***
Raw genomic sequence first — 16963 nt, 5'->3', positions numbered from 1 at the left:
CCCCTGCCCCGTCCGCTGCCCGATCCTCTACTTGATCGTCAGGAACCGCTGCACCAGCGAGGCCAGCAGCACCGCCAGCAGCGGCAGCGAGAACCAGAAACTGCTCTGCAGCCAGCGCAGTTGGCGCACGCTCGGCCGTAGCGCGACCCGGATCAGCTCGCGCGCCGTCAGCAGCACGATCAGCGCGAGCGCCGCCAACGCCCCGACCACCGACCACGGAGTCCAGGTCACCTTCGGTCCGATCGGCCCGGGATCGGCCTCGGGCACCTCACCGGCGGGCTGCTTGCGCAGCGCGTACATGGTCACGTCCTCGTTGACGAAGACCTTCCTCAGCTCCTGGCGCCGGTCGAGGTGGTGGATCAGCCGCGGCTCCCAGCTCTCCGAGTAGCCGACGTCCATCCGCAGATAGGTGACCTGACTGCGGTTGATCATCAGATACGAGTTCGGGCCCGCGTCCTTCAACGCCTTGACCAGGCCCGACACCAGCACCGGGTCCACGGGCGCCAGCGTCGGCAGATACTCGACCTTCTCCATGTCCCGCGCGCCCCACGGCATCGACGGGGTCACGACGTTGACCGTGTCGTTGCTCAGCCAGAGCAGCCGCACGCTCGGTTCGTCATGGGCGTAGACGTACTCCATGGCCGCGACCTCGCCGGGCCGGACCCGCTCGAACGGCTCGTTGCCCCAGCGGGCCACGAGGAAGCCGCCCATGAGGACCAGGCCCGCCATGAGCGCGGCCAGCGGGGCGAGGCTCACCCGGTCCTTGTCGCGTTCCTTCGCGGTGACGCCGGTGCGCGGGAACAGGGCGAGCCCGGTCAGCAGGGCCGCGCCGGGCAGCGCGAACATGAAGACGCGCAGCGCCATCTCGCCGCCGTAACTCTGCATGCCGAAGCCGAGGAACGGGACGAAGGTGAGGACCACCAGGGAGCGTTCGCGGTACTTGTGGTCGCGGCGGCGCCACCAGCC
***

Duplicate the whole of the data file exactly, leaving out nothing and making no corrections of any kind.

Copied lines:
Raw genomic sequence first — 16963 nt, 5'->3', positions numbered from 1 at the left:
CCCCTGCCCCGTCCGCTGCCCGATCCTCTACTTGATCGTCAGGAACCGCTGCACCAGCGAGGCCAGCAGCACCGCCAGCAGCGGCAGCGAGAACCAGAAACTGCTCTGCAGCCAGCGCAGTTGGCGCACGCTCGGCCGTAGCGCGACCCGGATCAGCTCGCGCGCCGTCAGCAGCACGATCAGCGCGAGCGCCGCCAACGCCCCGACCACCGACCACGGAGTCCAGGTCACCTTCGGTCCGATCGGCCCGGGATCGGCCTCGGGCACCTCACCGGCGGGCTGCTTGCGCAGCGCGTACATGGTCACGTCCTCGTTGACGAAGACCTTCCTCAGCTCCTGGCGCCGGTCGAGGTGGTGGATCAGCCGCGGCTCCCAGCTCTCCGAGTAGCCGACGTCCATCCGCAGATAGGTGACCTGACTGCGGTTGATCATCAGATACGAGTTCGGGCCCGCGTCCTTCAACGCCTTGACCAGGCCCGACACCAGCACCGGGTCCACGGGCGCCAGCGTCGGCAGATACTCGACCTTCTCCATGTCCCGCGCGCCCCACGGCATCGACGGGGTCACGACGTTGACCGTGTCGTTGCTCAGCCAGAGCAGCCGCACGCTCGGTTCGTCATGGGCGTAGACGTACTCCATGGCCGCGACCTCGCCGGGCCGGACCCGCTCGAACGGCTCGTTGCCCCAGCGGGCCACGAGGAAGCCGCCCATGAGGACCAGGCCCGCCATGAGCGCGGCCAGCGGGGCGAGGCTCACCCGGTCCTTGTCGCGTTCCTTCGCGGTGACGCCGGTGCGCGGGAACAGGGCGAGCCCGGTCAGCAGGGCCGCGCCGGGCAGCGCGAACATGAAGACGCGCAGCGCCATCTCGCCGCCGTAACTCTGCATGCCGAAGCCGAGGAACGGGACGAAGGTGAGGACCACCAGGGAGCGTTCGCGGTACTTGTGGTCGCGGCGGCGCCACCAGCC